General Motors was established in 1909, with revolutionary ideas about performance, luxury, and profit. During the 1920’s General Motors made much of their money off their major luxury line the Cadillac, but the iconic spoked rim that is still desired today in high end cars comes from the original concept the creator had for a automobile based off of German racing bicycles. This success followed General Motors into the 1960’s where they became the second largest automobile manufactured5 in the world because they were one of the kings of the muscle car era. General Motors relates much of their success in the 1960’s and 1970’s on the innovations they made not only on horse power, but also in safety and environmental. During this era they redesigned the motors in there cars to be more fuel efficient, and to not require lead in the fuel; leading to a revolution in pressure and size that made these engines radically more powerful. Aside from the new powerful engines that General Motors was producing, that also redesigned the interior so that they had electric windows, airbags, and an actually concern for the safety of the driver. Although American cars were at an all time high in performance, and price there were “storm clouds on the horizon” due to the recovery of the post-World War II Europe. During much of the 1960’s and 1970’s Europe was in a state of duress because of their bout with the Axis power in World War II, in particular Germany’s bombing raids on automobile industry to try to cripple the allied forces being created in Europe. Although the damage after European companies rebuilt their automobile factories America had an unanticipated amount of competition, which lead to the 1980’s recession of the auto industry, General Motors in particular had major sales decreases even though they were state of the art for the time11.iii These poor sales followed them well into the beginning of the twenty-first century, and they had to file for bankruptcy due to deficit spending, much like the United States at that time. The government deemed General Motors “too big to fail” due to the 96,000 employees they had based out of Detroit, but working across America. The United States government eventually agreed to give General Motors $6 billion, in exchange for the company to refinance, and fire almost half their staff. With the money from the bailout General Motors14 redesigned their Chevelle line, and discontinued their Saturn, Hummer, and Saab divisions which turned out to be very profitable seeing that General Motors earned over $7 billion in profits in 201212.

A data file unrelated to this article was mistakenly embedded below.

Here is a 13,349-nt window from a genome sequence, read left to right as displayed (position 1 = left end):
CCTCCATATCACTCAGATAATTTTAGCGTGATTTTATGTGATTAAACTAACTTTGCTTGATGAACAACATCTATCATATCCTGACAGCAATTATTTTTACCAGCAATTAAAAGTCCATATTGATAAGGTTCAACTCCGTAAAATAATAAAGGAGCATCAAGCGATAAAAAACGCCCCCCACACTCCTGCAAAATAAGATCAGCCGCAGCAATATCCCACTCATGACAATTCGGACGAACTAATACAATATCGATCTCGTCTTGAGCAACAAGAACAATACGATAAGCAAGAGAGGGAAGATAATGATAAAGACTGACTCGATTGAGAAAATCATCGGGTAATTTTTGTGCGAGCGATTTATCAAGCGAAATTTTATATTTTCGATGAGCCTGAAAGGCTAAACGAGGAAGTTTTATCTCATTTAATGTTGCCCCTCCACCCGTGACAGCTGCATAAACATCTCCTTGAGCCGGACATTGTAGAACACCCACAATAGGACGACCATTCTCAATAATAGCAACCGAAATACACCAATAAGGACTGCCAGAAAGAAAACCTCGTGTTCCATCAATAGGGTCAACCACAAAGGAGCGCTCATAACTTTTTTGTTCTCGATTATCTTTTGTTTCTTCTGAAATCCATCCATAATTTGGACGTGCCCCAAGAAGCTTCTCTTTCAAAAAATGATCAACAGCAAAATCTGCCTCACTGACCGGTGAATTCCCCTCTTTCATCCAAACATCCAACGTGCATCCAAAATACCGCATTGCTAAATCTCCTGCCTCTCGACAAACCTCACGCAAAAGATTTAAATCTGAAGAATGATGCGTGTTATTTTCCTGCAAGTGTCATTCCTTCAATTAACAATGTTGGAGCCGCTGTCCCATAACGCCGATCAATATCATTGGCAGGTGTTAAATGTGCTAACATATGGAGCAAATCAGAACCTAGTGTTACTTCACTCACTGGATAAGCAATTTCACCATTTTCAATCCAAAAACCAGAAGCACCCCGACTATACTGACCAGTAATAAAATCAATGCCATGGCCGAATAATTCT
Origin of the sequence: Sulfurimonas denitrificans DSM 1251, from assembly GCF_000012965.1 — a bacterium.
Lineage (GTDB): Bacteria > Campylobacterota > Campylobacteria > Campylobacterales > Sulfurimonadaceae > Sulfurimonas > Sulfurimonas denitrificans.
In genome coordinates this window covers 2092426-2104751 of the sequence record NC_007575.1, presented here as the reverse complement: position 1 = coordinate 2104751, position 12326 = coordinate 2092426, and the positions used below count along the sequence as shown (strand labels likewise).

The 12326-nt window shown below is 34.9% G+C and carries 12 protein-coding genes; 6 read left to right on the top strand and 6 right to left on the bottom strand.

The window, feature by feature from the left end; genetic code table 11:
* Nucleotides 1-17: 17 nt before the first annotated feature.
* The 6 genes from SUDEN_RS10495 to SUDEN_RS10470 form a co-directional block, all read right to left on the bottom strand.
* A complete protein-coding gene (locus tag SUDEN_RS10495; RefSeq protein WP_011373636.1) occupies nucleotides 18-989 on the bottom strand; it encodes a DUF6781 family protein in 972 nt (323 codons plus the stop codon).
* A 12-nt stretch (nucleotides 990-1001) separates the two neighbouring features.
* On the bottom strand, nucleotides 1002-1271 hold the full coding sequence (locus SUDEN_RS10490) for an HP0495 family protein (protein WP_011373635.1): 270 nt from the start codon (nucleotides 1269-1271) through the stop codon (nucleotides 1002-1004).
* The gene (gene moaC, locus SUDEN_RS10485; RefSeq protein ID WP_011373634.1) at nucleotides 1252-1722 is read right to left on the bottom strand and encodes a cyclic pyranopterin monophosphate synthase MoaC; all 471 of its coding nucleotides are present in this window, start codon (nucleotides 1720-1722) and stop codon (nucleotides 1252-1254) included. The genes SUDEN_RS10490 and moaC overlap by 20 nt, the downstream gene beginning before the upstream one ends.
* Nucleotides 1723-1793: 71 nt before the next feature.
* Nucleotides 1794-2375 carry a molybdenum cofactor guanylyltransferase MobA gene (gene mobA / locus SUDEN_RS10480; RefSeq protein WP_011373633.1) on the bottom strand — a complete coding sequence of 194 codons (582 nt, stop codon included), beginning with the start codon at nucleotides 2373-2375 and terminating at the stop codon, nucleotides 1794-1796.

To look at the beginning of Chrysler isn’t to look at the time in which the company was established, but Walter P. Chrysler’s worked for Buick, now part of General Motors. Walter P. Chrysler eventually left General Motors to start up Chrysler with an eye for business, and a small team of designers with revolutionary ideas like the Chrysler Six a new a powerful engine premise13. Unlike ford, during the 1940’s Chrysler quickly gave into pressure from unions, but never established any programs to help employees like Ford—mainly because Chrysler has always lived in the shadow of Ford and General Motors14. Although Chrysler never became larger than the 17th largest automobile company in the world, they still had a significant presents in the 1970’s muscle car era, by producing the Daytona series for the Dodge Charger and Dodge Challenger, which were extremely high performance vehicles that put Chrysler on the map, but still ivcouldn’t protect them from the unavoidable fait of the 1980’s recession15. Chrysler held hardly their head above water so to speak until 2009, in which they followed the approach of General Motors and requested a $1.4 billion bailout from the government, in which they were granted in exchange for a 40% decrease in executive bonuses16.